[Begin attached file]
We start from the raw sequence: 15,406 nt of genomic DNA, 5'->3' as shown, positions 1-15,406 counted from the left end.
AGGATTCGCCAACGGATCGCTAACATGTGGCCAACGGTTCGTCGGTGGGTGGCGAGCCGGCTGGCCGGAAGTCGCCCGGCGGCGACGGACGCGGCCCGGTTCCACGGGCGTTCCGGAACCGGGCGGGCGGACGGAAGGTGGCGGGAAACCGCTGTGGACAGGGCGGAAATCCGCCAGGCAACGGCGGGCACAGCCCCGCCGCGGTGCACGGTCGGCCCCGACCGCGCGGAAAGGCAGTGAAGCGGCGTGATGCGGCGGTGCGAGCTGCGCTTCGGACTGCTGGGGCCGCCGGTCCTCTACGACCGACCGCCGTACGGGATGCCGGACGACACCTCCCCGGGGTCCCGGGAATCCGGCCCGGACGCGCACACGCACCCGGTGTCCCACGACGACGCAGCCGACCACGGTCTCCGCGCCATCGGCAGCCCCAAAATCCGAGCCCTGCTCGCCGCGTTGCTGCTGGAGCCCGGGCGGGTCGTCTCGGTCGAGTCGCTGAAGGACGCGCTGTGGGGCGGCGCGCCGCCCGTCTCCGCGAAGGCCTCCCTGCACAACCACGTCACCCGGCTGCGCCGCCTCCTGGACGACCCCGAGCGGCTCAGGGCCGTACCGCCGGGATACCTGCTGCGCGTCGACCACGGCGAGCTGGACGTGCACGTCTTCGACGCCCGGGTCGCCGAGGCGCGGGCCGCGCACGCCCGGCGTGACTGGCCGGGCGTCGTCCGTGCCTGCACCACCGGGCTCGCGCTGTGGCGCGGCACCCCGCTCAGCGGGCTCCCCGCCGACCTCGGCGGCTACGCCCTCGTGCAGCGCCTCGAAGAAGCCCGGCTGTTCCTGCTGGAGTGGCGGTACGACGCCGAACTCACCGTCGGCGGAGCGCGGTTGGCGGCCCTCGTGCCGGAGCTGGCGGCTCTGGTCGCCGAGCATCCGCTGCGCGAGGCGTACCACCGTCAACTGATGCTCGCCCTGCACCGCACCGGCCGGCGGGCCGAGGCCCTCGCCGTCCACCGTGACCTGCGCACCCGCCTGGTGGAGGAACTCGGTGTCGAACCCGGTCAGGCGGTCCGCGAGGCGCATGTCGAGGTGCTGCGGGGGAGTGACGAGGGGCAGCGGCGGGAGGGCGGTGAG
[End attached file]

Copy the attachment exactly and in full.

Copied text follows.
We start from the raw sequence: 15,406 nt of genomic DNA, 5'->3' as shown, positions 1-15,406 counted from the left end.
AGGATTCGCCAACGGATCGCTAACATGTGGCCAACGGTTCGTCGGTGGGTGGCGAGCCGGCTGGCCGGAAGTCGCCCGGCGGCGACGGACGCGGCCCGGTTCCACGGGCGTTCCGGAACCGGGCGGGCGGACGGAAGGTGGCGGGAAACCGCTGTGGACAGGGCGGAAATCCGCCAGGCAACGGCGGGCACAGCCCCGCCGCGGTGCACGGTCGGCCCCGACCGCGCGGAAAGGCAGTGAAGCGGCGTGATGCGGCGGTGCGAGCTGCGCTTCGGACTGCTGGGGCCGCCGGTCCTCTACGACCGACCGCCGTACGGGATGCCGGACGACACCTCCCCGGGGTCCCGGGAATCCGGCCCGGACGCGCACACGCACCCGGTGTCCCACGACGACGCAGCCGACCACGGTCTCCGCGCCATCGGCAGCCCCAAAATCCGAGCCCTGCTCGCCGCGTTGCTGCTGGAGCCCGGGCGGGTCGTCTCGGTCGAGTCGCTGAAGGACGCGCTGTGGGGCGGCGCGCCGCCCGTCTCCGCGAAGGCCTCCCTGCACAACCACGTCACCCGGCTGCGCCGCCTCCTGGACGACCCCGAGCGGCTCAGGGCCGTACCGCCGGGATACCTGCTGCGCGTCGACCACGGCGAGCTGGACGTGCACGTCTTCGACGCCCGGGTCGCCGAGGCGCGGGCCGCGCACGCCCGGCGTGACTGGCCGGGCGTCGTCCGTGCCTGCACCACCGGGCTCGCGCTGTGGCGCGGCACCCCGCTCAGCGGGCTCCCCGCCGACCTCGGCGGCTACGCCCTCGTGCAGCGCCTCGAAGAAGCCCGGCTGTTCCTGCTGGAGTGGCGGTACGACGCCGAACTCACCGTCGGCGGAGCGCGGTTGGCGGCCCTCGTGCCGGAGCTGGCGGCTCTGGTCGCCGAGCATCCGCTGCGCGAGGCGTACCACCGTCAACTGATGCTCGCCCTGCACCGCACCGGCCGGCGGGCCGAGGCCCTCGCCGTCCACCGTGACCTGCGCACCCGCCTGGTGGAGGAACTCGGTGTCGAACCCGGTCAGGCGGTCCGCGAGGCGCATGTCGAGGTGCTGCGGGGGAGTGACGAGGGGCAGCGGCGGGAGGGCGGTGAG